• The inner and outer shells can also be affixed together non-permanently. This allows an interchangeable connection wherein, for example, different shaped inner shells can be interchanged with the same outer shell. In some embodiments, the inner and outer shells are affixed by being screwed together. In these embodiments, at least a portion of the inner and outer shells have corresponding grooves allowing the inner shell to be screwed into the outer shell. The corresponding grooves can be located on the bottom portion of a lip of the inner shell and a top portion of the outer shell. In some embodiments, a corresponding groove or grooves are located between the lip and the main outer surface of the inner shell and a top portion of the outer shell. One skilled in the art will understand affixing the inner and outer shells together via corresponding grooves. An adhesive or another affixing compound may be used with the corresponding grooves to couple the inner shell to the outer shell for a more permanent coupling.
  • Other types of interchangeable connections can be used to couple the inner and outer shell together. For example, a turn-and-click connection may be used to interchangeably couple the inner and outer shells together. More than one such connection can be used. For an interchangeable connection, mechanical destruction of the joined shells is not required for this semi-permanent connection. Instead, a mechanical means is used to connect the inner and outer shells together that does not require destruction thereof to separate the connected two shells.
  • The inner and outer shell may be joined during manufacturing of the shells or after each shell is manufactured. In one embodiment, either the inner shell or the outer shell, or both, is obtained from a third party vendor and then joined together to make the disclosed drinking vessel. In other embodiments, the inner and outer shells are manufactured in-house by the drinking vessel manufacturer. In some embodiments, the inner and outer shells are coupled together by the user.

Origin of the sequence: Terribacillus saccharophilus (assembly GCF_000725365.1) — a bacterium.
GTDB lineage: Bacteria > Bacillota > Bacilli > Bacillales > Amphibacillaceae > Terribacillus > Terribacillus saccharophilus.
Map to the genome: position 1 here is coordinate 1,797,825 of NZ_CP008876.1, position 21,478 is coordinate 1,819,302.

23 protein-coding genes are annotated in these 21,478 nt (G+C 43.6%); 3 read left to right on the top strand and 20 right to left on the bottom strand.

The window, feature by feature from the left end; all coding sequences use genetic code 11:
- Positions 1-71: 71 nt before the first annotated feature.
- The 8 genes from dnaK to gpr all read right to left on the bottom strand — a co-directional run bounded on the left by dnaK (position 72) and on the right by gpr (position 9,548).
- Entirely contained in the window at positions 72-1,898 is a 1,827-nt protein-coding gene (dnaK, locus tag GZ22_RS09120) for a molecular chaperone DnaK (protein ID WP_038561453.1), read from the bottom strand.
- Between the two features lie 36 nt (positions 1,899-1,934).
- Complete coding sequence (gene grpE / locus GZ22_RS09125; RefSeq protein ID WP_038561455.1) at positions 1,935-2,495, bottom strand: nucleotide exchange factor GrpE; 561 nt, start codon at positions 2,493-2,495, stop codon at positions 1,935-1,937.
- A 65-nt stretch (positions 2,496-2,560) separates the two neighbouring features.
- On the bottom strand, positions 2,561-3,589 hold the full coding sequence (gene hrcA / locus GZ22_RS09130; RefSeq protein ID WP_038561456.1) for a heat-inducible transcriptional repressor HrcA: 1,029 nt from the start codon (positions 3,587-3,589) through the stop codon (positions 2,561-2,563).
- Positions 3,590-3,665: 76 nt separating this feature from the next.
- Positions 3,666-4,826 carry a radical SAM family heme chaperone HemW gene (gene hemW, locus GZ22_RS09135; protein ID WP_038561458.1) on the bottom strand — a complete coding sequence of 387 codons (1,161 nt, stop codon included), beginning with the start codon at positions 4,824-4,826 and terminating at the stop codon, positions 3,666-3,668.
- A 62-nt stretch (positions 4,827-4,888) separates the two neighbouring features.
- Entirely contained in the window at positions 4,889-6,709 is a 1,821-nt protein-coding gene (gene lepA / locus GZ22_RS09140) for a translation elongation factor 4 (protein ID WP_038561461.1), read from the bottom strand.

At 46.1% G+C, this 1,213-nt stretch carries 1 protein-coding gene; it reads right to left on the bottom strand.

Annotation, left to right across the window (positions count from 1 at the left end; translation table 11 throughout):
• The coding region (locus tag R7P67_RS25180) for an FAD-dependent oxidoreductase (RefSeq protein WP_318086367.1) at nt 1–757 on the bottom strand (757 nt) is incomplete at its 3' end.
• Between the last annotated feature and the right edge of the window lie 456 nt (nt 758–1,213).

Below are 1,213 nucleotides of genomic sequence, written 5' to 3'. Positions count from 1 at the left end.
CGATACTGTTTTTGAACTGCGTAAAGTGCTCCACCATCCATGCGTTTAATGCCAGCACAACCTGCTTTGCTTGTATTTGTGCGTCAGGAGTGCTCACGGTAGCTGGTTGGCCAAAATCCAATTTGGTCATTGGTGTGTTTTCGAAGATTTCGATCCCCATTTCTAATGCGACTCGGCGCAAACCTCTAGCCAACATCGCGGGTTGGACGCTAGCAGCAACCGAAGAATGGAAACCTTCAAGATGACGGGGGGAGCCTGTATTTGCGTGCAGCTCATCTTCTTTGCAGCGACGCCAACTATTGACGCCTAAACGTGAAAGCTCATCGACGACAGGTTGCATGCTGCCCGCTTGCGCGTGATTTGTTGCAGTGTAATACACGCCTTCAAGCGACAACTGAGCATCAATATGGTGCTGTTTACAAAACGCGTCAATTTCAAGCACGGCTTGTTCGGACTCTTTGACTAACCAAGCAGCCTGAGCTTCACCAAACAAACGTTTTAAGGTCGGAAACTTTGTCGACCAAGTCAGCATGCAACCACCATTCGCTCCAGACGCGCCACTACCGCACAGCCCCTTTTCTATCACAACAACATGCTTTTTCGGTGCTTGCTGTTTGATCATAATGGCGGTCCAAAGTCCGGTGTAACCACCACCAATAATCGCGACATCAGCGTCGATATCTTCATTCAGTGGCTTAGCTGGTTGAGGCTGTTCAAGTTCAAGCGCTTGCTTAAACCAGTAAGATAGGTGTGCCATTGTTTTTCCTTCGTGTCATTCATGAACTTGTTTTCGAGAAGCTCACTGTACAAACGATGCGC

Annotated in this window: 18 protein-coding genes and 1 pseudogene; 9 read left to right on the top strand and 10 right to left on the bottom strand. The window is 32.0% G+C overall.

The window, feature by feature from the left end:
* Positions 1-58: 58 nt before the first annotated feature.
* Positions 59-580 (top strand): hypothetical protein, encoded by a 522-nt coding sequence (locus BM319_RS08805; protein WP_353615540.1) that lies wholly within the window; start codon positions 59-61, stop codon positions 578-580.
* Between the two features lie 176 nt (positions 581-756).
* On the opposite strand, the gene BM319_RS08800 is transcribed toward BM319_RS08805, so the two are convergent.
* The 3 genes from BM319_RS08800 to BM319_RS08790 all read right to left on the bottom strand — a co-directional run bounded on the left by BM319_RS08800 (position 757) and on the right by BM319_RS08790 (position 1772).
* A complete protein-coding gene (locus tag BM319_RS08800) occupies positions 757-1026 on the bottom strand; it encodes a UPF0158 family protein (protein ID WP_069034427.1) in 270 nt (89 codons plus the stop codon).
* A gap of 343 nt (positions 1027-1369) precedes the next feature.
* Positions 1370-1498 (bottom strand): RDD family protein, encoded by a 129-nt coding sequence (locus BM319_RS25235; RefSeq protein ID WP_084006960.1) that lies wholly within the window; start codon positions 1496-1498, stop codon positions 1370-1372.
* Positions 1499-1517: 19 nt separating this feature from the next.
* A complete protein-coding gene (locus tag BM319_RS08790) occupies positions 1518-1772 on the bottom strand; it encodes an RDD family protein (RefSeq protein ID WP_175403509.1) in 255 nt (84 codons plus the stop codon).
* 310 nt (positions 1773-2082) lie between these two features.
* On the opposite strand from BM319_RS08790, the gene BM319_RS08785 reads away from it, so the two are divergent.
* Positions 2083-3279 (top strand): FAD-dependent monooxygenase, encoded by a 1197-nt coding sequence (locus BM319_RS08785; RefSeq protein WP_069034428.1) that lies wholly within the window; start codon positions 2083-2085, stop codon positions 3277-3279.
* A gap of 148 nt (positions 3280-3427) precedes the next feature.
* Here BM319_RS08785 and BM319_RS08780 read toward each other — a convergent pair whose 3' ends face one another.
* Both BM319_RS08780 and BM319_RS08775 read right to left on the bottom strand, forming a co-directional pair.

• The space between the inner shell and the outer shell of different drinking vessels can vary. The space can also vary along the height or width of a single drinking vessel. In some embodiments, an upper portion of the inner shell and an upper portion of the outer shell are fixed together and the remaining portions of the inner and outer shells are separated. The distance of separation can vary along the height of the shells. In some embodiments, at least a portion of the separation area includes a filler. The filler may be an insulating material, an affixing material or both.
  • The disclosure provides a drinking vessel that allows someone to enjoy a beverage from a glass vessel and have the added ruggedness of a non-glass outer shell. In some embodiments, the glass inner shell is extended such that both lips of a drinker touch glass when drinking from the inner vessel. In one embodiment, a glass band may be placed within the outer shell where the bottom lip of a drinker would touch.
  • FIG. 1 illustrates a cut-away side view of an embodiment of a drinking vessel 100 constructed according to the principles of the disclosure. The drinking vessel 100 includes an inner shell 110 and an outer shell 120. The thickness of both the inner shell 110 and the outer shell 120 can vary in different embodiments.
  • The inner shell 110 is constructed of glass material and is shaped to hold a liquid. The inner shell 110 is sized to fit within or at least substantially within the outer shell 120. At least a portion of the inner shell is coupled to a portion of the outer shell. In FIG. 1, an upper portion of the inner shell 110 is affixed to an upper portion of the outer shell 120.
  • The outer shell 120 is constructed of a plastic. In another embodiment, the outer shell 120 may be constructed of another non-glass material, such as a metal, a wood, a rubber material or a mixture of non-glass materials.
  • A separation void 130 is located between the inner shell 110 and the outer shell 120. The volume of the separation void 130 is substantially the space between the outer wall of the inner shell 110 and inner wall of the outer shell 120. A distance m between the inner wall of the outer shell 120 and the outer wall of the inner shell 110 varies along the height of the inner and outer shells. A base of the inner shell 110 is separated from a base of the outer shell 120 by a distance n. The distances m and n vary based on the shape of the inner and outer shells. In some embodiments, the distances m and/or n may be zero or substantially zero.